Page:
Fabregas in Chelsea colors.
Two things are sure to happen on Sunday in the game between Arsenal and Chelsea: there will be no extra time and there will be boos. Fabregas, inevitably, will be the target.
The former Arsenal captain’s decision to join an Arsenal rival in Chelsea has divided opinion amongst gooners. While many still feel aggrieved about Wenger’s decision against bringing him back to the Emirates and so do not blame him for going that way, some other gooners believe he should have probably retired since no other club was available after Barcelona.
Agreed, he kissed the Arsenal crest many times, played over 300 games for this club and holds just as many records in the books. He may not have led the team to a title during his time here, perhaps the only dent on him being a true club great. How could we now live with the fact that our favourite boy, who gave us stunning moments at Highbury against Juventus, who was at the centre of victorious assaults against AC Milan at San Siro and Real Madrid at the Bernabeu, both firsts in English football, would now become the subject of adoration at Stamford Bridge, the actual venue of his last Home League goal for Arsenal? No! We must make it uncomfortable for him on Sunday!
But, to what purpose?
Fabregas, to all intents and purposes, is a full Chelsea player and that should be all that matters now. Memories of his exploits for the Arsenal are, for now, consigned to the books of history. He would be the first to admit the invaluable impact which Wenger and Arsenal has had on his career and I do not see him doing anything intentional to create any aggravated anger amongst the travelling fans on Sunday. He will be surely looking forward to playing his heart out for Chelsea, as he used to do for us, and like the Chelsea fans respected that of Lampard who is of a far greater status, so must we.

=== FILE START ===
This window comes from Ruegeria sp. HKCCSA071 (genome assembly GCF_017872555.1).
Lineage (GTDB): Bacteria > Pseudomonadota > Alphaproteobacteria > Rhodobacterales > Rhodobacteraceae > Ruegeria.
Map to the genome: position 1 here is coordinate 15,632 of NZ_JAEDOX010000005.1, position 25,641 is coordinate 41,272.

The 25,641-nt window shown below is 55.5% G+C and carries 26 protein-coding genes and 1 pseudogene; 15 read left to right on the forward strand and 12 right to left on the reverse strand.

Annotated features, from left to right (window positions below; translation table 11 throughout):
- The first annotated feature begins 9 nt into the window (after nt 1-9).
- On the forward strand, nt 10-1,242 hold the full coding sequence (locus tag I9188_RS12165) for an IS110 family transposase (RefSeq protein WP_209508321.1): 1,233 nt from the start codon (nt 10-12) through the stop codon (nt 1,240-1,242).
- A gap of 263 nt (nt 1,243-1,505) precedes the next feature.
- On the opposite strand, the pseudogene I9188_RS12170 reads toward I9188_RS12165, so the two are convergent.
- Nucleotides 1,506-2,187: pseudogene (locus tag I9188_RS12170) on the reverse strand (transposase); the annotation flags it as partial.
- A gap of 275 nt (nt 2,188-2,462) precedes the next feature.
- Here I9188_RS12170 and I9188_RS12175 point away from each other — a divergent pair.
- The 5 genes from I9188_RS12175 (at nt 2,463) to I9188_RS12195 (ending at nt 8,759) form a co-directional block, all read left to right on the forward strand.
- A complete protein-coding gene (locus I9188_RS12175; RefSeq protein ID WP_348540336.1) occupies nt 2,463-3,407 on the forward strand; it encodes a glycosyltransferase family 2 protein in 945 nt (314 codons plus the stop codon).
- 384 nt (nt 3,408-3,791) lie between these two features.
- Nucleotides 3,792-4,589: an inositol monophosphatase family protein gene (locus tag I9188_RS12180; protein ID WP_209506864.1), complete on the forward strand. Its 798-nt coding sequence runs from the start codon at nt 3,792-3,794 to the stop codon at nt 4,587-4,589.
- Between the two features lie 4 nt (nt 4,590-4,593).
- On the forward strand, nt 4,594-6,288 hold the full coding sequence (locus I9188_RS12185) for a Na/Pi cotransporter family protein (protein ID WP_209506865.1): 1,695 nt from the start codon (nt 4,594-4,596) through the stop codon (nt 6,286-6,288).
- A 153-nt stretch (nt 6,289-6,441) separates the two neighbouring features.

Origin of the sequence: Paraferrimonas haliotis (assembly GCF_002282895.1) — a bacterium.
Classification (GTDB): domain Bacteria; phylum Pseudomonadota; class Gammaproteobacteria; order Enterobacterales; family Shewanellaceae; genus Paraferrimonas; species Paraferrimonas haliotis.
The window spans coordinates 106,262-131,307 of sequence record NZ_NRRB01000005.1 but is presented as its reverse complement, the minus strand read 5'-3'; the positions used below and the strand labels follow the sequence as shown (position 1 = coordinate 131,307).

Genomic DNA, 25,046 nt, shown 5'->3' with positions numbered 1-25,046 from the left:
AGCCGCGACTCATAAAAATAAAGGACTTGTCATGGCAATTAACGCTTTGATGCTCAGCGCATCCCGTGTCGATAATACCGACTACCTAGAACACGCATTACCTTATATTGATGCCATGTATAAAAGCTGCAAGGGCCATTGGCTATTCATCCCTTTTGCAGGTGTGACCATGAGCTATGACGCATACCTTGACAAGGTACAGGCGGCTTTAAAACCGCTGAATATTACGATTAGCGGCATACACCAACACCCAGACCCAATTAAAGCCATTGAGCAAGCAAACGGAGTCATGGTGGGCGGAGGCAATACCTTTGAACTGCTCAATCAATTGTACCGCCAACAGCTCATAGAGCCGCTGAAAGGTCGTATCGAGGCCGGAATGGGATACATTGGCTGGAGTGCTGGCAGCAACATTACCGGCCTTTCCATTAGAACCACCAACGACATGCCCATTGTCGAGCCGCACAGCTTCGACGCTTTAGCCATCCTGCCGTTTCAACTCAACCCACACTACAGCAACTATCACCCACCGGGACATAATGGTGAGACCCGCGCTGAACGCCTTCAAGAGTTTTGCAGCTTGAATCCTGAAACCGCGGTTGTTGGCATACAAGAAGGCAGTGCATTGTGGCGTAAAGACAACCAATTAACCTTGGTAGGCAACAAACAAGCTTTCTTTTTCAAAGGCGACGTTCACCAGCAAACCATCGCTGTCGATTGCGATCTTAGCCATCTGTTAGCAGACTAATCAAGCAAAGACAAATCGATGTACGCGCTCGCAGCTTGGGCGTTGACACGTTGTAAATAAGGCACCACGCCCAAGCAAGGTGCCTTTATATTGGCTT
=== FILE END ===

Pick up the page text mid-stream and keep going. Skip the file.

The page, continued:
How about cheering Ozil rather wasting energy jeering the old boy? The German’s performance will surely be under critical scrutiny, as being the one with whom Wenger replaced Fabregas. They are two different kinds of players, providing assists being just their only similarity. For one, Ozil can perform in a more dynamic attacking set up, drifting to the left and right of the forward line, while Fabregas is at his best in the central role. It may be sensible now to realize why Ozil was preferable for Wenger, as Fabregas would not have become a replacement for him, but perhaps for the younger players – Wilshere and Ramsey – who must be given the opportunity to be the foundation of the team for the coming years.
Mourinho is not the smartest man in the world but he could know a thing or two about taking advantage of the emotions of the day, as he did in the euphoria of Wenger1000 last year.
Let’s let Fabregas live; he’s gone – for good.
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